Baseh Hammo was 38 years old when she was captured and enslaved by men fighting for the Islamic State group. She was raped and abused. She was sold 17 times among members of the group. They moved from city to city across a large territory IS forces once controlled in northern Iraq and Syria.
Hammo was freed in January in the Syrian village of Baghouz. Her release came just as the final battle between the militants and U.S.-led Syrian Kurdish forces was about to begin. That is when an IS member gave her permission to leave the village.
Syrian Kurdish forces found her and reunited her with her two daughters in Iraq a few days later.
Hammo is a Yazidi, a follower of a religion that the IS leadership hates. Many Yazidi women and children are still missing since they were kidnapped by the militants. In August of 2014, IS forces attacked several Yazidi towns and villages. They killed more than 5,000 people, and forced many women into sexual slavery.
Many people hoped that some of the 3,000 Yazidis still missing would be found when IS was destroyed.
But, as thousands of people fled Baghouz, only 47 Yazidis were found, notes Hussein Karo. He is the head of the Yazidi Rescue Bureau in Iraq’s regional Kurdish government.
Now, Hammo and Farha Farman, another rescued Yazidi woman, told The Associated Press they fear many may never return home. They fear the offensive on Baghouz may endanger Yazidis who are still in the village.
The two women said some Yazidi women are refusing to leave their children behind with their fathers, men who fight for IS. Some Yazidis are just too afraid to leave.
Hammo said her days as a slave were little more than loneliness and violence.
She was sold 17 times. One of her owners, a Swede, would force her to stay in their home for days without food while he went to fight. Another man, an Albanian, stomped on her hands with his feet, after she criticized him for buying a 9-year-old slave girl.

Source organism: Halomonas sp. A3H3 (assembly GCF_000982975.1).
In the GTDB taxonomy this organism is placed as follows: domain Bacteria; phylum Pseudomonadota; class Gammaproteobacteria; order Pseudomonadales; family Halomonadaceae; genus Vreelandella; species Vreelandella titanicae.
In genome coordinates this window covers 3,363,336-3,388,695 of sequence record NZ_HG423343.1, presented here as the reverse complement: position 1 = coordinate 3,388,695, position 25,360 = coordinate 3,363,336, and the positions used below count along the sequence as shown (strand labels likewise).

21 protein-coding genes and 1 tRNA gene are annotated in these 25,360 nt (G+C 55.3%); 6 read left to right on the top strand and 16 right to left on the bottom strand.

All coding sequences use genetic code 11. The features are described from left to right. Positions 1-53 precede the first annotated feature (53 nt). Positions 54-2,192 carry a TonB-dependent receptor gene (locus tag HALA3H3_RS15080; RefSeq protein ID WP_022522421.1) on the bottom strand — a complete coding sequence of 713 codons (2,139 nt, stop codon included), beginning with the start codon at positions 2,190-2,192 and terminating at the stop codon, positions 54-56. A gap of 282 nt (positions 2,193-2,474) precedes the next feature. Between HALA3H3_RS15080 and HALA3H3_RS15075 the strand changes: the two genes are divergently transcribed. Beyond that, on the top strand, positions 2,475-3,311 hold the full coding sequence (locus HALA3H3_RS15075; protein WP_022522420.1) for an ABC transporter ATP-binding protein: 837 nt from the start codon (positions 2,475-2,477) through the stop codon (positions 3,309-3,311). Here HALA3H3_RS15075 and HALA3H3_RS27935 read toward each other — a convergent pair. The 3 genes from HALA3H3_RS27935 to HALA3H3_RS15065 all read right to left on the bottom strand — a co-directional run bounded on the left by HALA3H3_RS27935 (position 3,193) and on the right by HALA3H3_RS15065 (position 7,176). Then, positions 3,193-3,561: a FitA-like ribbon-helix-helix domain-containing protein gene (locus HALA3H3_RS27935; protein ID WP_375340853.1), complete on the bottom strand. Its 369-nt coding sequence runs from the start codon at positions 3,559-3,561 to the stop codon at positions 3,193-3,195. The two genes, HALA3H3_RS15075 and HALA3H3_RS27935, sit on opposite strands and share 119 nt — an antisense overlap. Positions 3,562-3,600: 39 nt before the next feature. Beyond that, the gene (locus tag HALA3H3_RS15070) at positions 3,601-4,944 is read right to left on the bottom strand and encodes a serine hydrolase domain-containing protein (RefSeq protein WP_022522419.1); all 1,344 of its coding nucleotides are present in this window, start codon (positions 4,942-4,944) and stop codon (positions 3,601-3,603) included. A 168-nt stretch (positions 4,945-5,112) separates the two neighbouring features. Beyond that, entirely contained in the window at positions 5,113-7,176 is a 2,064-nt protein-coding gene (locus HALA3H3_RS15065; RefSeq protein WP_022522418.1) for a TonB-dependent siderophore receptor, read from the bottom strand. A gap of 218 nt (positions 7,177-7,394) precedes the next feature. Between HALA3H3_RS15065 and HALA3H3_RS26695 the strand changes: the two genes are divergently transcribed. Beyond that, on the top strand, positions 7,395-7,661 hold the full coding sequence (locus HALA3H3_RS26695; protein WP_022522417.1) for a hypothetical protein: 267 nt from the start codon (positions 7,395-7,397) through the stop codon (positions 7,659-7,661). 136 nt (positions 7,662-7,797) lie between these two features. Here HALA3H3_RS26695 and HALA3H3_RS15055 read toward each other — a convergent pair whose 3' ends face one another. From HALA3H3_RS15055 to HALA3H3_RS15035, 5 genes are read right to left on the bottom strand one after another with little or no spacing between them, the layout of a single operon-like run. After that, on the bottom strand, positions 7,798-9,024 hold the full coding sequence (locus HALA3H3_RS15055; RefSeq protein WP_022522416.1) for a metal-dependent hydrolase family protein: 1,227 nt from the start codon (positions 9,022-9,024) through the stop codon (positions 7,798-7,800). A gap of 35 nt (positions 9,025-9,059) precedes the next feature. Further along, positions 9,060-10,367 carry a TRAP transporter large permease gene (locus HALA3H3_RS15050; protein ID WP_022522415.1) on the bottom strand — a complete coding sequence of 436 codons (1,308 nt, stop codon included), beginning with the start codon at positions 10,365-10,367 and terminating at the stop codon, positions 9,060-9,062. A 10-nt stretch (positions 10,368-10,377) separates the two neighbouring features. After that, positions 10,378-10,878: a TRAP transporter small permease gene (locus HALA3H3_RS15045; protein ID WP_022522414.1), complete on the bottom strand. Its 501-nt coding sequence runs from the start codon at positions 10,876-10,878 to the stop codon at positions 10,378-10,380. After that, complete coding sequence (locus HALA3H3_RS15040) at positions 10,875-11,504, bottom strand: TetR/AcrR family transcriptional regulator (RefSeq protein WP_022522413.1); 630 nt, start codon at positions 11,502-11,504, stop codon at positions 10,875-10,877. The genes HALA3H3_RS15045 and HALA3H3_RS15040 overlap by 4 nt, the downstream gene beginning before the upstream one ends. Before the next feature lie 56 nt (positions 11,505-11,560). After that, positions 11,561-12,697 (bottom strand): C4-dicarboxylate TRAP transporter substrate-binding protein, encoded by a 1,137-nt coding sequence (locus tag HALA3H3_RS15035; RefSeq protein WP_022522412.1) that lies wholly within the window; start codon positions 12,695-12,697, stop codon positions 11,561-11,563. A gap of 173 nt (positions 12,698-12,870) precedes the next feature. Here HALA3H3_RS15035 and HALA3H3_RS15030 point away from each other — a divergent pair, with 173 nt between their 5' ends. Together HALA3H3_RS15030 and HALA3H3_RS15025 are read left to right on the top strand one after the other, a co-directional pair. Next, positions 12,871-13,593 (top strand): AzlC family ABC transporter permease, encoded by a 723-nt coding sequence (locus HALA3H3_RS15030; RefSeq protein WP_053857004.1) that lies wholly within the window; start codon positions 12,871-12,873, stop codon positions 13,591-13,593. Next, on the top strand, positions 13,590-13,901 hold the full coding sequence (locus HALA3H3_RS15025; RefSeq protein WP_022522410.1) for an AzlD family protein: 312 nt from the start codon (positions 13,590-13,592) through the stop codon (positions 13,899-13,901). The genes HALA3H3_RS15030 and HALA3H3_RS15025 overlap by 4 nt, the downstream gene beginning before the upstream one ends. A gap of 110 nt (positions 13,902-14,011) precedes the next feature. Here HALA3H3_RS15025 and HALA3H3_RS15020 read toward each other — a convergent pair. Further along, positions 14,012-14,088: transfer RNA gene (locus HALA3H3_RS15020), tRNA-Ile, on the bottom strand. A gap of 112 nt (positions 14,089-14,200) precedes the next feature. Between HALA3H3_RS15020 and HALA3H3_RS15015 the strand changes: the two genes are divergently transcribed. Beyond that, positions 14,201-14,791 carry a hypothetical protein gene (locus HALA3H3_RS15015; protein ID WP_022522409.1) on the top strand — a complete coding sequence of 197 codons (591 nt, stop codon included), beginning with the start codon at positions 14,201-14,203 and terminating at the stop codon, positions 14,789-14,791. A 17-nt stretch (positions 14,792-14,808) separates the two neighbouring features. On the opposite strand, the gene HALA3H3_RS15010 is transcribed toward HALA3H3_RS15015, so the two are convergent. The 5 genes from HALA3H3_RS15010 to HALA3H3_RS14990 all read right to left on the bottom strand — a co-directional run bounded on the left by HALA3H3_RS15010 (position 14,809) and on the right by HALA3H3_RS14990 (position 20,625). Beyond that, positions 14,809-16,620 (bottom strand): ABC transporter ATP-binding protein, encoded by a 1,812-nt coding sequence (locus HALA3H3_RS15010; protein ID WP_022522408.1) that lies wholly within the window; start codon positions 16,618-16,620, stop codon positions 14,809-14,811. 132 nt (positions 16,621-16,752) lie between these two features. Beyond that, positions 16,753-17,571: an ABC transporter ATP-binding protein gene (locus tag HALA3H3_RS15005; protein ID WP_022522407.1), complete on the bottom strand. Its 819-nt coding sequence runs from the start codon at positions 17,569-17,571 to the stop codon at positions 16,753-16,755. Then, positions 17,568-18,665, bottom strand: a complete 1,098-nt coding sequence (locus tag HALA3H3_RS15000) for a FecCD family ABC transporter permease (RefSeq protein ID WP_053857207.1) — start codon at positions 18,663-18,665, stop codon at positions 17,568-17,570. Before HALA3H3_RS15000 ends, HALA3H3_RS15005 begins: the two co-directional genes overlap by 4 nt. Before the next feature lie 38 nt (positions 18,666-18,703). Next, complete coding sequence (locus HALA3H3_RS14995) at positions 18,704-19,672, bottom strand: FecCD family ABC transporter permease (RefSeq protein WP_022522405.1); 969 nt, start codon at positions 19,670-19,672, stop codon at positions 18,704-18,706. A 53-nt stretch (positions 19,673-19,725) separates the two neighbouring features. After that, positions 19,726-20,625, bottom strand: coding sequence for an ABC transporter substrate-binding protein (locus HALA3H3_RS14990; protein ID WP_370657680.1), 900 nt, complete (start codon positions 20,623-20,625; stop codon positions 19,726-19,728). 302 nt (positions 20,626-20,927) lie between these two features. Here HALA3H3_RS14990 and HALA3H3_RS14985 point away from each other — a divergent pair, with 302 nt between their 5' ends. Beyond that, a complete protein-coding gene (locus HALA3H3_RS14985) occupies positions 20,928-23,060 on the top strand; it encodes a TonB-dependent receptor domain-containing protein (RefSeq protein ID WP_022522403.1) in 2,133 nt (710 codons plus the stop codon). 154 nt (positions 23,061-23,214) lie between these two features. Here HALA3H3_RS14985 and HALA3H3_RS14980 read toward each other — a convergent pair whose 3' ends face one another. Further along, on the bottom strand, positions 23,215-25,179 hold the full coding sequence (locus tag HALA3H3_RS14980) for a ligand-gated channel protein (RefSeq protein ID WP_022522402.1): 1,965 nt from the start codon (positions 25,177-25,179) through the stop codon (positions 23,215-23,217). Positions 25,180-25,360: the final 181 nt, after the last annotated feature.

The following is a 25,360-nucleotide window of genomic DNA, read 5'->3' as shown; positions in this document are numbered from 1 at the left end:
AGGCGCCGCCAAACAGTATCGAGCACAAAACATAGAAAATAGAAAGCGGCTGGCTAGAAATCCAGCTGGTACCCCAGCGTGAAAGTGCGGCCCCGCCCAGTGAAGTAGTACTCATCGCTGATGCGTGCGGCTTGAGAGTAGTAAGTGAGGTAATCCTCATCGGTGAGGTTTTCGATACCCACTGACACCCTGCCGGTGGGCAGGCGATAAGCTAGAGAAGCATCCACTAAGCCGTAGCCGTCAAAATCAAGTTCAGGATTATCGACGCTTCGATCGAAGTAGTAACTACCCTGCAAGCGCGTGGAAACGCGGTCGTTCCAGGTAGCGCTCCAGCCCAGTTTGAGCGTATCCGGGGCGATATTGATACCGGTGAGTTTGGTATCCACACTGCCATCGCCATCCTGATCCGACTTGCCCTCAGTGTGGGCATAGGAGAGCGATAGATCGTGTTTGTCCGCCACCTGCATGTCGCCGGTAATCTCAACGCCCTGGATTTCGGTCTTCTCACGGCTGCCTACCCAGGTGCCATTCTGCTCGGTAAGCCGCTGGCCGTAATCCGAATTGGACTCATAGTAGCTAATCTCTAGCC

Hammo's final months in captivity were difficult because there was little food. By the end, she was eating grass and other plant life.
"I cannot even look at anything the color green anymore," said Hammo. She had heard there are still 1,000 Yazidis inside Baghouz, including 130 boys training to become jihadi fighters.
Farman, age 21, returned home to Iraq in early February. She does not know what happened to her sister and nine young male relatives who were all captured by IS five years ago.
She said international airstrikes had killed some Yazidis living as slaves.
Hammo said she had asked a Yazidi woman married to an Uzbek IS fighter to leave Baghouz with her. The woman would not leave the two children she had with the man.
"She said she'd blow herself up first," said Hammo.
Another Yazidi woman in Bahgouz had been forced to marry a Saudi man. IS forces took two of her sons to be trained as fighters.
"She said she couldn't leave without them," Hammo said.
Farman was 17 when she was kidnapped by IS from Sinjar. She tried to escape several times, but failed. She was often beaten by her captors.
Her parents paid a smuggler to help her escape, but he was caught.
Her final captor asked if she would flee with him to Turkey. She refused. He sold her to a smuggler for $10,000, money raised by the Yazidi community. Farman made it to freedom.
Her captor did not. He was caught by the U.S.-backed Syrian Kurdish forces outside Baghouz, and has not been heard of since, she said.
Both Farman and Hammo now live in Yazidi camps outside Dohuk in Iraq.
I'm Susan Shand.
The Associated Press reported this story. Susan Shand adapted the AP reports for VOA Learning English. George Grow was the editor.
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Words in This Story
stomp – v. to put (your foot) down forcefully and noisily
regional – adj. of or related to a given area; serving an area
smuggler – someone who imports or exports products in violation of the law
jihadi – adj. of or related to a Muslim who supports the idea of a holy war against non-believers